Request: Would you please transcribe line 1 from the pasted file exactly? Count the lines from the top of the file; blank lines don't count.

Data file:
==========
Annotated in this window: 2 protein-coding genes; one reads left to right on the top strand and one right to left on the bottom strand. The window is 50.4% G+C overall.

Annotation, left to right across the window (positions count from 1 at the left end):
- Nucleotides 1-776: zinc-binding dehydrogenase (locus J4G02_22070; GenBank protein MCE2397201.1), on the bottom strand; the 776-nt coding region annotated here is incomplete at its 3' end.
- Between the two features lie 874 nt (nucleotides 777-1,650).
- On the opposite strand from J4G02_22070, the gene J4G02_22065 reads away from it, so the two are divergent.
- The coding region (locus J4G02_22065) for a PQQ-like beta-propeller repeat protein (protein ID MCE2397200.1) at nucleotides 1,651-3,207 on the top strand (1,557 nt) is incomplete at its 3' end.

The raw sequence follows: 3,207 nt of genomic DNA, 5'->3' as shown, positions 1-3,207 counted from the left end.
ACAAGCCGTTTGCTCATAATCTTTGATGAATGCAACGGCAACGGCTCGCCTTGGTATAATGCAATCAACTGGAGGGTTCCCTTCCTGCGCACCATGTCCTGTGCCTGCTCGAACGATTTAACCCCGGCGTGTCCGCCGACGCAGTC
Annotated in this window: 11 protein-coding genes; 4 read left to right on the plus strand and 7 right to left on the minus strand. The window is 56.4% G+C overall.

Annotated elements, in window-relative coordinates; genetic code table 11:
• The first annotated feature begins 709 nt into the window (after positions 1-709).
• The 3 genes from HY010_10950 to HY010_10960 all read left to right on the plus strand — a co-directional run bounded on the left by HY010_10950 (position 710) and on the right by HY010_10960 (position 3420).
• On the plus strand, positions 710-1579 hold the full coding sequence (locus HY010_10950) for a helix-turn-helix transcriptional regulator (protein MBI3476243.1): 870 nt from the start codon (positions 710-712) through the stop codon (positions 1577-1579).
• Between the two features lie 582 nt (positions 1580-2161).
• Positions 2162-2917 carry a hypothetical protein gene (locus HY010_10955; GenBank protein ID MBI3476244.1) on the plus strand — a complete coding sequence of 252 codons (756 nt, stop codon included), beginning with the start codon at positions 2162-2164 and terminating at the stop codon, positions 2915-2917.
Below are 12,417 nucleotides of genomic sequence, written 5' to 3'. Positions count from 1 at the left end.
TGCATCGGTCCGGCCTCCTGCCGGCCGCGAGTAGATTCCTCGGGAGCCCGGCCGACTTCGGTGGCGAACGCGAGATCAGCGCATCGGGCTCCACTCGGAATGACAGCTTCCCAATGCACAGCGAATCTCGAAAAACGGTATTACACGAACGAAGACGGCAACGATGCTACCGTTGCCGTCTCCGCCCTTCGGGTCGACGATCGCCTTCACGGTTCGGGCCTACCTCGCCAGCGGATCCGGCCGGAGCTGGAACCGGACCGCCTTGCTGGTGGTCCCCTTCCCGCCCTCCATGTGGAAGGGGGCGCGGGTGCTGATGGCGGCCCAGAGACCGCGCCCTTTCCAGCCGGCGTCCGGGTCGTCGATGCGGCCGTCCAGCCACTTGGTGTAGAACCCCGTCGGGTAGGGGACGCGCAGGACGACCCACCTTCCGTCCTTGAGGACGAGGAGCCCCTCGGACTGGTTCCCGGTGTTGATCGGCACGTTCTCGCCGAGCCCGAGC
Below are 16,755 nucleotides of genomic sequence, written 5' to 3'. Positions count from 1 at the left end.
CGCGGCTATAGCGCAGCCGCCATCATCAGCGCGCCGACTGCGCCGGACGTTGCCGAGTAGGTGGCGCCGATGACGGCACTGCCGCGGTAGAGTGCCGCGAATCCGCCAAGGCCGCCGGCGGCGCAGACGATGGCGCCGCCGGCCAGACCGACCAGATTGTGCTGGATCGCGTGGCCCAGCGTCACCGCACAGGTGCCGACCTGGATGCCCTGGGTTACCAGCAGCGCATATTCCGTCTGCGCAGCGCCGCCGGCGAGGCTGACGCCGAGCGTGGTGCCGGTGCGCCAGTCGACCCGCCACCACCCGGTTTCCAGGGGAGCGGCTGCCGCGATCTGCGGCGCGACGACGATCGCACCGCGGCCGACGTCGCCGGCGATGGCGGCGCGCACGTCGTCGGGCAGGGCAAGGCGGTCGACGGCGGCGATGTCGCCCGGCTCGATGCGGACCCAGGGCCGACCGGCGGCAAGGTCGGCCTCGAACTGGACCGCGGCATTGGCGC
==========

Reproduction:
Annotated in this window: 2 protein-coding genes; one reads left to right on the top strand and one right to left on the bottom strand. The window is 50.4% G+C overall.